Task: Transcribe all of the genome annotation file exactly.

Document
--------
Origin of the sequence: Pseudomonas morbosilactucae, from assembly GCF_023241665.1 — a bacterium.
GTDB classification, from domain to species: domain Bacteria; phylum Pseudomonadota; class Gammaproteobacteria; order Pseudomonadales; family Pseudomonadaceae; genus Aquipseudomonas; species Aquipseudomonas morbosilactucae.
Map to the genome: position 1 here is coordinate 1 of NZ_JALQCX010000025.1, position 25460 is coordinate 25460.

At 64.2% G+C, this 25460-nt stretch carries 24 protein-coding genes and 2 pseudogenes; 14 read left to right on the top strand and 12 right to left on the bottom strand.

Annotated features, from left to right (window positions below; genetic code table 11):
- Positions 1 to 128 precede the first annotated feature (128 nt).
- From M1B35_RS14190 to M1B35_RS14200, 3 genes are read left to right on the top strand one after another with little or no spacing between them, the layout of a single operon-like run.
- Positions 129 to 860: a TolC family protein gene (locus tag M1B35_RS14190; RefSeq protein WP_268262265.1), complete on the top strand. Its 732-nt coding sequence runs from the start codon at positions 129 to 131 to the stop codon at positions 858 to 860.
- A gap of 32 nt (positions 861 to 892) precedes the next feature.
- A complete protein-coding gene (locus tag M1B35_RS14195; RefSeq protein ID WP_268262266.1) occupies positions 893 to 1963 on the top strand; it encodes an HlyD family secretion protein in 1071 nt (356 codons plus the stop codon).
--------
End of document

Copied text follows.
Origin of the sequence: Pseudomonas morbosilactucae, from assembly GCF_023241665.1 — a bacterium.
GTDB classification, from domain to species: domain Bacteria; phylum Pseudomonadota; class Gammaproteobacteria; order Pseudomonadales; family Pseudomonadaceae; genus Aquipseudomonas; species Aquipseudomonas morbosilactucae.
Map to the genome: position 1 here is coordinate 1 of NZ_JALQCX010000025.1, position 25460 is coordinate 25460.

At 64.2% G+C, this 25460-nt stretch carries 24 protein-coding genes and 2 pseudogenes; 14 read left to right on the top strand and 12 right to left on the bottom strand.

Annotated features, from left to right (window positions below; genetic code table 11):
- Positions 1 to 128 precede the first annotated feature (128 nt).
- From M1B35_RS14190 to M1B35_RS14200, 3 genes are read left to right on the top strand one after another with little or no spacing between them, the layout of a single operon-like run.
- Positions 129 to 860: a TolC family protein gene (locus tag M1B35_RS14190; RefSeq protein WP_268262265.1), complete on the top strand. Its 732-nt coding sequence runs from the start codon at positions 129 to 131 to the stop codon at positions 858 to 860.
- A gap of 32 nt (positions 861 to 892) precedes the next feature.
- A complete protein-coding gene (locus tag M1B35_RS14195; RefSeq protein ID WP_268262266.1) occupies positions 893 to 1963 on the top strand; it encodes an HlyD family secretion protein in 1071 nt (356 codons plus the stop codon).